The notice informed the Farooqis that they intended to seize the house under Section 23a of the Terrorism Act. But the judge in the case ordered it could not go ahead until Farooqi's appeal against the terror conviction had been heard.

The family's supporters who oppose the seizure say they are being punished even though they have done nothing wrong.

Munir Farooqi's son Harris, 29, a market trader who was cleared of terror charges at the 2011 trial, said eight people lived at the home, owned by his sister and mother.

He told The Independent: 'How can they demonise a whole family? It is sickening.

'You have to be insane deliberately to make a family go through such torture and to claim they are all terrorists.'

The property could be seized under anti-terrorism laws because the court found attempts took place there to radicalise men and persuade them to take part in jihad.

The family told the paper they are confident their father, who was ordered to serve a minimum of nine years, will win his appeal and that the undercover police investigation was unlawful.

The family's solicitor Simon Pook said the act had been misinterpreted. He said it could be in breach of the European Convention of Human Rights if it created case law. Nearly 20,000 people have signed a petition opposing the seizure of the house.


During his trial, Manchester Crown Court heard how Farooqi was at the centre of a plot to radicalise and persuade vulnerable young men to 'fight, kill and die'.


Over a two year period Farooqi - who boasted of being a jihadist and was detained in Afghanistan in 2001- tried to persuade people visiting his stall to travel to training camps in Afghanistan.


He was arrested in November 2009 after two white undercover policemen infiltrated the recruiting school and underwent radicalisation ceremonies in the basement of his terraced home.


During the undercover investigation one of the detectives taped Farooqi boasting: ‘If we die, we win. You have Allah on your side, how can we lose?


‘You know Jihad is not about you giving your life away. If we’re going to go there you make sure you take at least 40 or 50 people with us so we’ve done something.’


In September 2011 Farooqi was convicted of three charges of soliciting murder, preparing for acts of terrorism and distributing terrorist publications after a four month trial. He was jailed for a minimum of nine years.

A CPS spokesman said: 'The Crown Prosecution Service is making an application under S23a of the Terrorism Act 2000 for the forfeiture of Munir Farooqi’s home... on the basis that it has been used for the purposes of terrorism.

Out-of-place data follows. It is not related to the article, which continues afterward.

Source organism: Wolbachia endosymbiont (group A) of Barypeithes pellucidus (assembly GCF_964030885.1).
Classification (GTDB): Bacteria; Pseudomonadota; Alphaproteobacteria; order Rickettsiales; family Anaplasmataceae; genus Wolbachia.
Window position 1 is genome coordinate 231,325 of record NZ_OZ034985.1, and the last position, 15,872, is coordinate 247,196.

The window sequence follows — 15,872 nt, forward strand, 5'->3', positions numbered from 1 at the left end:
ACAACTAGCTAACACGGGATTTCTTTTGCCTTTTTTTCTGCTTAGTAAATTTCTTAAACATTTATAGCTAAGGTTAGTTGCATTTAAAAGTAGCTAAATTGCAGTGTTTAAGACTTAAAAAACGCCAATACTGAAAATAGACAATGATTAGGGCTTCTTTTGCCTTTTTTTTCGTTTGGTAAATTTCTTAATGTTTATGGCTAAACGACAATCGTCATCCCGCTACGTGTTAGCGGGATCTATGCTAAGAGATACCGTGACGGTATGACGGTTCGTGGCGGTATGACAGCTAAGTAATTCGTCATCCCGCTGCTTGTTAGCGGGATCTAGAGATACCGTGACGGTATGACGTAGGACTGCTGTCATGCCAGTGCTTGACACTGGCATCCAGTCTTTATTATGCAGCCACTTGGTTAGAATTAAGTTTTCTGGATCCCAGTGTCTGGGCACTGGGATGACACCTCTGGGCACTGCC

'The power to forfeit residential premises in these circumstances is a new power under the Counter Terrorism Act 2008, and before any decision is made, the forfeiture application is considered by the court and the family will be given an opportunity to be heard.


'The court will consider the effect of any order on the family members.'

Under Clause 23a of the Terrorism Act 2000 a convicted terrorist can have their assets seized by the state under a forfeiture order.

The Farooqi family were informed of the Crown Prosecution Service's Proceeds of Crime Unit's intention to seize the house at the end of Munir Farooqi's trial.

The courts found Farooqi attempted to radicalise men and recruit them for jihad at the house.

But the judge ordered the seizure proceedings to take place after the outcome of Farooqi's appeal.

His outraged family say they are entitled to a private and family life and will use the Human Rights Act to fight the move.

Their solicitor Simon Pook said the act had been misinterpreted and would be in breach of the European Convention of Human Rights if it created case law.

The CPS has said the power to forfeit residential premises in these circumstances is a new power under the Counter Terrorism Act 2008.
 

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E.R. Campbell said:
According to a report in the Globe and Mail, BC Premier Christy Clark says, to be woud-be BC bombers, "You will not succeed," but, of course, they will succeed, in one way or another, eventually. Perhaps they will not, as Premier Clark suggests, succeed in tearing down our values but they will manage to knock down some bridges or buildings. We ~ the security services ~ are, rather like the Israelis: the Isrealis have to win every war, every battle, while the Arabs just have to get lucky once. Sooner or later the home grown, self radicalized terrorists will "get lucky" and we will be horrified.

The trick, the path to victory, for us, is to be "horrified" without ever, being "terrorized." Our sense of "horror" and our sense of "honour" must lead us towards a steely resolve to defend and preserve our values, our institutions, our culture against all comers. We must know that our culture is worthy, even better than others. That doesn't mean we should be intolerant but it does mean that we should remember both the definition of tolerance (the ability or willingness to accept the existence of opinions or behaviour that one dislikes or with which one disagrees) and its origin (late Middle English (denoting the action of bearing hardship, or the ability to bear pain and hardship): via Old French from Latin tolerantia, from tolerare). Tolerating less "worthy" cultures ~ while we help to change/reform them ~ may, indeed, involve some hardship but the end effect, helping others to adapt their cultures so that they no longer need to be tolerated, is worth it.